Exit Interviews	250
Chapter 15 ¿ Operational Management	251
Food Production	251
"Cook¿Serve" Production	252
"Assemble-Serve" Production	253
"Cook¿Freeze" ¿ Serve Production	254
"Cook-Chill-Serve" Production	257
Produce Food for Modified Diets	259
Vending Services	259
Additional Food Production Issues	260
School Food Production	261
Producing Food On-Site	261
Satellite Food Production	261
Convenience Foods	262
Distribution and Service	262
Meal Assembly and Deli	264
Chapter 16 ¿ Operate an Effective Dining Area	265
Take Orders	265
Opening Responsibilities	266
Side-Work Responsibilities	266
Service Responsibilities	268
Closing Responsibilities	269
Hosting	269
Nature of Hosting	270
Information a Host Needs	270
Receiving Customers	270
Handle Customer Complaints	271
Clerical Work	273
Breakfast Specific	273
Lunch Specific	274
Dinner Specific	274
Clear the Table	275
Courtesy to Departing Customers	275
Supervise Service Employees	275
Inspect Dining Room	276
Provide Adequate Service for Special Parties	276
Large Party Policies	277
Decorate Your Dining Room	277
Chapter 17 ¿ Control Facility Costs	280
Controlling Costs Does Work	281
What is Cost Control?	283
Food Cost Controls	283
Food Purchasing	284
Buying Strategy to Reduce Food Costs	285
Tighten Your Purchasing Belt	285
Purchasing Ideas	286
Buy Quality	287
Reduce Purchasing Costs	287
Inventory Levels Affect Cash Flow	288
Reduce Pilferage	288
Control Labor Costs	289
Scheduling	289
Computer Software to Improve Scheduling	290
Scheduling	290
Productivity	291
Productive People	291
Help Employees Recharge	292
Streamline Tasks	293
Productive Layout and Design	293
Labor-Saving Equipment	295
Cooking Equipment	295
More Cooking-Equipment Tips	296
Other Cooking Innovations	296
Labor-Saving Equipment Resources	297
Chapter 18 ¿ Marketing and Promotion	297
Determine Your Market	298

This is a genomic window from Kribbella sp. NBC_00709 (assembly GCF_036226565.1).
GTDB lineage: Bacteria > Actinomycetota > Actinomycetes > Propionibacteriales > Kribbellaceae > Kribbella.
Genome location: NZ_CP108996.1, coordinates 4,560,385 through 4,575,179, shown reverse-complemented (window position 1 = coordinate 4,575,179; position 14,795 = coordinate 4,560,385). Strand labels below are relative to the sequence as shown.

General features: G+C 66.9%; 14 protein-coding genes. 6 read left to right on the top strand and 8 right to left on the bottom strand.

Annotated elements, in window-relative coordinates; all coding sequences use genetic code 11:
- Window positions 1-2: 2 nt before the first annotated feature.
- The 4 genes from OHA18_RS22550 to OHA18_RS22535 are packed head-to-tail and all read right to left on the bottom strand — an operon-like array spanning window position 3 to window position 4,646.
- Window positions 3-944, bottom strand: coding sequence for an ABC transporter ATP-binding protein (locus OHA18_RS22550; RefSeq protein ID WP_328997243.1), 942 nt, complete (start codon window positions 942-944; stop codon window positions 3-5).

Mystery Shoppers	298
Do-It-Yourself Marketing	299
Guerrilla Marketing	300
Patience is Crucial	300
Repetition for Emphasis	300
What Benefits Do You Offer?	300
Should You Have a Web Presence?	301
What to Put on Your Web Site	302
You Need an Effective Web Site	302
Marketing Tools	303
Low Cost Marketing Ideas	303
Marketing Literature	305
Business Cards	305
Promotional Items	306
Use Marketing Literature	309
Coupons	310
Incentives	311
Discounts	311
Promotions	312
Customer Loyalty Programs ¿ Frequent Diner Programs	313
Delight Your Guests	313
Maintain Employee Relations	314
Market Research	314
Chapter 19 ¿ Catering and Special Events	315
Add Catering To a Food Service Facility	315
Skills for a Successful Caterer	318
Cook and Food Presentation Skills	318
Display Equipment	318
Other Catering Equipment	320
Planning and Organizational Skills	323
Be Efficient and Stay Calm	323
Crisis Management	324
Assess Your Skills Profile	324
Catering and Profits	324
Types of Catering	325
Off-Premise Catering ¿ Off-premise catering is for a business that has a kitchen but 
no dining facilities. All food and other items are transported to different locations. 
These services could be provided in people¿s homes, at facilities that have no 
kitchens, at parks for outdoor weddings, at office business meetings. Off-premise 
catering is more challenging because each situation and location are new while with 
on-site catering you are in a familiar location. With off-premise catering each event 
is unique and so are the potential problems. But off-premise catering has some 
advantages over on-premise catering. The events can be more exciting and 
rewarding if you enjoy the challenge of working in unusual and unique locations and 
dealing with new people. One interesting specialized type of off-premise catering is 
mobile catering, where a caterer feeds a basic menu to a large group of people like 
forest firefighters, disaster relief workers, construction-site workers, people taking 
camping trips, or excursions. The caterer develops a seasonal menu and a picnic 
table concept on the back of a properly equipped truck. The fare is usually hot or 
cold sandwiches, beverages, soup, coffee, bagels, or burritos. This is not as 
glamorous as some catering, but it is profitable and less stressful. There are two 
important considerations for any type of catering.	325
On-Premise Catering	326
Catering For Businesses	326
Social Event Catering ¿ Individuals usually book these events. They are scheduled 
around occasions in a person¿s life such as anniversaries, bar mitzvahs, birthdays, 
births, fund raising events, graduations, holiday parties, reunions, and weddings. 
Social catering is considered to be the catering business. While it is actually the 
smaller sector of the business, but caterers are drawn to these events because they 
are fun and lively, and people can relate to a birthday or anniversary as opposed to 
the launch of new product or a new building opening.	327
Menus	327
Marketing	328
Booking n Event	328

Library of Congress Subject Headings for this publication:

Food service -- Handbooks, manuals, etc.
Food service management -- Handbooks, manuals, etc.